37,38 Although not used for the study of bioceramics, Giannuzzi et al. have demonstrated the ability to use FIB sequential milling and imaging to produce three dimensional reconstructions of biomaterial-bone interfaces.39 Such three dimensional interfacial information was useful for determining the extent of bone ingrowth selleck chemicals KPT-330 into implanted titanium samples, and could easily be applied to the bioceramic interface in much the same way. Cryo-preparation The use of cryogenic-based techniques is quite common in the study of biological tissues. Cryofracturing has been used by Steflik et al. to ensure interfacial tissues remain intact on tissue blocks when removing implants from apposing tissue.
40 Of late, advancements in cryo-FIBSEM and cryo-TEM instrumentation have enabled the complete preparation, transfer and investigation of biological specimens from start to finish under cryogenic conditions, eliminating the need for rigorous tissue processing.41 This may in fact be the best route for preparing and examining biological structures in their native state. Resolving the Interface: The Techniques Light microscopy (LM) Ground sections must be produced, as described earlier, for light microscopic evaluation of the intact interface between non-demineralized tissue and implants, so that features such as bone-implant contact and bone area can be quantified. It has been shown that the thickness of the ground sections are of importance for quantification, as thicker samples include more overlapping information and often result in an over-estimation of bone implant contact.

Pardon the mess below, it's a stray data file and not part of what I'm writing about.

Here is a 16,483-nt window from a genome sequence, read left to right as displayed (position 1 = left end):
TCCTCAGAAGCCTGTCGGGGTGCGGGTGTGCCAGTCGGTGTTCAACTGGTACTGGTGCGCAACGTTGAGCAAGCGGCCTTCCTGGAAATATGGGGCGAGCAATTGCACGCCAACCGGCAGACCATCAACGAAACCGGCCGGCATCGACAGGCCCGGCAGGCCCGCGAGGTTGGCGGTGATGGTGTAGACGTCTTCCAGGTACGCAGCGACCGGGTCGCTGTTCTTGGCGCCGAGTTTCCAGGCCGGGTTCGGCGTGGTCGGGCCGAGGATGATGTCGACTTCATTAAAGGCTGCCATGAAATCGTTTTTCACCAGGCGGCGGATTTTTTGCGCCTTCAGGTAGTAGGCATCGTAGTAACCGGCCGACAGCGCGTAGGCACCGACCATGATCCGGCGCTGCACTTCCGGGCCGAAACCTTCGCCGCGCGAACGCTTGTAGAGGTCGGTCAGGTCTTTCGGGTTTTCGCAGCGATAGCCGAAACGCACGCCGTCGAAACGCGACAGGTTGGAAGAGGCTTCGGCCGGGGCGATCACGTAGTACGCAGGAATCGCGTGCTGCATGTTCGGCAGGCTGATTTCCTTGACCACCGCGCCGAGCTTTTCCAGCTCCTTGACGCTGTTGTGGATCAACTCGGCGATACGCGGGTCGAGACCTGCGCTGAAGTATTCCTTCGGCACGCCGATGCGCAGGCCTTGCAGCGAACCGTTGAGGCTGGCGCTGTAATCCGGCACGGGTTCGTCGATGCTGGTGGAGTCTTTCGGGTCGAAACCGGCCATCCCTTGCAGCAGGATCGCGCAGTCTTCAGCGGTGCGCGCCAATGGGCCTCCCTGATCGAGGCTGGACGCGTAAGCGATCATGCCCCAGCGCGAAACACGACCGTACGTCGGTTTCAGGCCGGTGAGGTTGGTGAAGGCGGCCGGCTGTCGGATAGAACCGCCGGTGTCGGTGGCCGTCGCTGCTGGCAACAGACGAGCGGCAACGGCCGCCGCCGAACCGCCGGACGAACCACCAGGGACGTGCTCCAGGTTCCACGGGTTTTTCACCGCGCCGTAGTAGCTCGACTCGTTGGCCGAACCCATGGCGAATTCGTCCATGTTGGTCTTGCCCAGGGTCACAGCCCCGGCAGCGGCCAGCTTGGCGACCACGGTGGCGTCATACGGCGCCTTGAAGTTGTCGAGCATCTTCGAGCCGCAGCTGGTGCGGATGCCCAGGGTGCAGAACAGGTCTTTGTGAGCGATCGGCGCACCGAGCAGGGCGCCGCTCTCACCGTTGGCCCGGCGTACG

42 Furthermore, the cutting direction may influence the quality of sections, thereby also interfering with quantification.43 Different staining protocols enable the identification of features for qualitative histology, such as discrimination of woven bone tissue, mature bone tissue, as well as cellular activity. Additionally, with the injection of calcium binding dyes during healing, the mineralization front can be tracked in the ground-section, contributing information regarding, e.g., the origin of bone tissue growth. Linear or circular polarized light microscopy, covered comprehensively elsewhere,44 may also be employed to identify the orientation of collagen in bone, enabling identification of regions of woven or lamellar bone in contact with calcium phosphates.
45 Scanning electron microscopy (SEM) The scanning electron microscope is a valuable characterization tool for bone-implant interfacial analysis. Of the variety of electron-matter interactions that occur in the SEM (Fig. 1), the detection of backscattered electrons is the Cilengitide most useful in the study of calcium phosphates and bone. Backscattered electrons are highly Z-dependent and therefore create Z-contrast images. This is crucial for studying calcium phosphates in contact with bone, since their chemical similarities make them difficult to distinguish otherwise.